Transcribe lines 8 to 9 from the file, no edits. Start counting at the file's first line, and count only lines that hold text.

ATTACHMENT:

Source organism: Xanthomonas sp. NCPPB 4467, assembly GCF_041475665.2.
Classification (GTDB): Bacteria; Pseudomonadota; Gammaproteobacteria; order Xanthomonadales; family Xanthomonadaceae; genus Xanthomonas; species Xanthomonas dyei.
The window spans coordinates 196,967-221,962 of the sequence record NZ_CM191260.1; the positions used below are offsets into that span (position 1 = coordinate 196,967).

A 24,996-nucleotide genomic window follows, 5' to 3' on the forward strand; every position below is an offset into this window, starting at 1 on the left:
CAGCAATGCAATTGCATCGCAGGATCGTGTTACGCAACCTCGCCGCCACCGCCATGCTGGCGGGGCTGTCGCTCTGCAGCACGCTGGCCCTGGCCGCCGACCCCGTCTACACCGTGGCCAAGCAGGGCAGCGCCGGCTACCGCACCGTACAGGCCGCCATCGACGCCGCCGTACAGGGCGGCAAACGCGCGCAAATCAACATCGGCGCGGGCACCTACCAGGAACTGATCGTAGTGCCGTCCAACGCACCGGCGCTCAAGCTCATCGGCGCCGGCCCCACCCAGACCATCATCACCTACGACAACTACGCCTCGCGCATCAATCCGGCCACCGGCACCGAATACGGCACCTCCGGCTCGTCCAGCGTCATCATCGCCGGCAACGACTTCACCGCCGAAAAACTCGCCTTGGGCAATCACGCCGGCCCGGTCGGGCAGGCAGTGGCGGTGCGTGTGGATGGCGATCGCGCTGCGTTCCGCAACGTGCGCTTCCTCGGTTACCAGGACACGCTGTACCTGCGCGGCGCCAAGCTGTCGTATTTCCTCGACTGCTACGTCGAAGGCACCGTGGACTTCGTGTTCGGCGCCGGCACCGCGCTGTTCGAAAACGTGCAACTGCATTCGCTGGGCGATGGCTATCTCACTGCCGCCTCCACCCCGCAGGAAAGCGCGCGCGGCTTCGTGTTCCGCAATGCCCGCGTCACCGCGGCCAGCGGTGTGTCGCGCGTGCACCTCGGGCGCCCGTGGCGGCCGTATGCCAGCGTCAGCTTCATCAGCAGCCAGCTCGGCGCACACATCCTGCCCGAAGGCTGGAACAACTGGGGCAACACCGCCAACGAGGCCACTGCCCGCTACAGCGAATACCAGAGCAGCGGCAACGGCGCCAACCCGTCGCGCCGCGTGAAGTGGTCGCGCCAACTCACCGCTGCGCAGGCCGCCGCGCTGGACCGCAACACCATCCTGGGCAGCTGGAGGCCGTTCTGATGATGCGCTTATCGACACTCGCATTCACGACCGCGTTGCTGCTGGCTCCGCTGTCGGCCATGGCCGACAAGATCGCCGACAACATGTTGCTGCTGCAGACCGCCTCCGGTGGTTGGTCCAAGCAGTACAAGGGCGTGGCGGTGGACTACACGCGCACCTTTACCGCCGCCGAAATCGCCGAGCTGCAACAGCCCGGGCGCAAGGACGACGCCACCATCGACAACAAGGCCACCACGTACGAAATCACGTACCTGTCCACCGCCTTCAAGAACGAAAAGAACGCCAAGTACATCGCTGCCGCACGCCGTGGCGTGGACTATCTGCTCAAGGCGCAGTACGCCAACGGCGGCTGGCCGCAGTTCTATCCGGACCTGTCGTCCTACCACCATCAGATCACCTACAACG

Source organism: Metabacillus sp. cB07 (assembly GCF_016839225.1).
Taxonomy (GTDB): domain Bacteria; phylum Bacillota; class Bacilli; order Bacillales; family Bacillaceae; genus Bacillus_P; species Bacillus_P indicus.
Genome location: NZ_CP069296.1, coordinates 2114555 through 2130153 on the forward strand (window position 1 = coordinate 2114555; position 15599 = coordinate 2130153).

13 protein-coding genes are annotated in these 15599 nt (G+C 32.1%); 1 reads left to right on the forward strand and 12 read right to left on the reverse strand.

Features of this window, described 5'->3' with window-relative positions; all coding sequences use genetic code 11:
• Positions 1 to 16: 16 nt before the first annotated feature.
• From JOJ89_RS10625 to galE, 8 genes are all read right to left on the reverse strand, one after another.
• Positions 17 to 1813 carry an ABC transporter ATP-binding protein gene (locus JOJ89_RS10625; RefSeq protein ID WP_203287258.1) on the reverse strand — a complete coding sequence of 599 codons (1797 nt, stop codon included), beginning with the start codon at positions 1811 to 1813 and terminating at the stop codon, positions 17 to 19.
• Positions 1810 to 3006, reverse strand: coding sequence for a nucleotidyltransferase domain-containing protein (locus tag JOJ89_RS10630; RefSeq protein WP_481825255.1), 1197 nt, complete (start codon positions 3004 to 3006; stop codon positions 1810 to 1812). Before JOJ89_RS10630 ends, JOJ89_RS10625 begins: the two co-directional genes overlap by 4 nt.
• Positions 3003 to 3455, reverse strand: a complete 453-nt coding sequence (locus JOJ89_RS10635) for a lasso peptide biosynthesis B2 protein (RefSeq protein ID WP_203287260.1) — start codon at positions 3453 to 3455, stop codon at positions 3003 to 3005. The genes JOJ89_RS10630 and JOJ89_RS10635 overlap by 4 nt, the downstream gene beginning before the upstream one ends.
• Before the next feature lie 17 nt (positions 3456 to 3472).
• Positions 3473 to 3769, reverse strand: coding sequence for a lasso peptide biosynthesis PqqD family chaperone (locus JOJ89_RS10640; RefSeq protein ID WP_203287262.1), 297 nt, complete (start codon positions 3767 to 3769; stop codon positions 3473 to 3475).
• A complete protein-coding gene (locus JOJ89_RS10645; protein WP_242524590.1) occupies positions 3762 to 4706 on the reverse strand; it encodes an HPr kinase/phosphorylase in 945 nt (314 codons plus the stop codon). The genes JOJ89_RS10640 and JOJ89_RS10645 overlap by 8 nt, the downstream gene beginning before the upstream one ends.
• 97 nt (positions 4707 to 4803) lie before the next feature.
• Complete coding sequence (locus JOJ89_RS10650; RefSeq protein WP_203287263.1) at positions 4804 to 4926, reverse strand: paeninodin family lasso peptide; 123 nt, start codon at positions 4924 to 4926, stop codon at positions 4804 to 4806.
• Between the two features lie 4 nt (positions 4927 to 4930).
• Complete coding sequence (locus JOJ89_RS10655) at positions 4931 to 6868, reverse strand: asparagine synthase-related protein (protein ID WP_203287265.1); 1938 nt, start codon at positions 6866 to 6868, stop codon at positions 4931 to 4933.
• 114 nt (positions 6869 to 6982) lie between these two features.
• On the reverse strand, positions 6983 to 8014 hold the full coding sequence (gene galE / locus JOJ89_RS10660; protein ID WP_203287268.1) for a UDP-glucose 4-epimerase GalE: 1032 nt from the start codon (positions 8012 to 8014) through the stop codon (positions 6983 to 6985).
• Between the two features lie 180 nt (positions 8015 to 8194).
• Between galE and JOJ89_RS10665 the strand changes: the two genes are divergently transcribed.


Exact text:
Genome location: NZ_CP069296.1, coordinates 2114555 through 2130153 on the forward strand (window position 1 = coordinate 2114555; position 15599 = coordinate 2130153).

13 protein-coding genes are annotated in these 15599 nt (G+C 32.1%); 1 reads left to right on the forward strand and 12 read right to left on the reverse strand.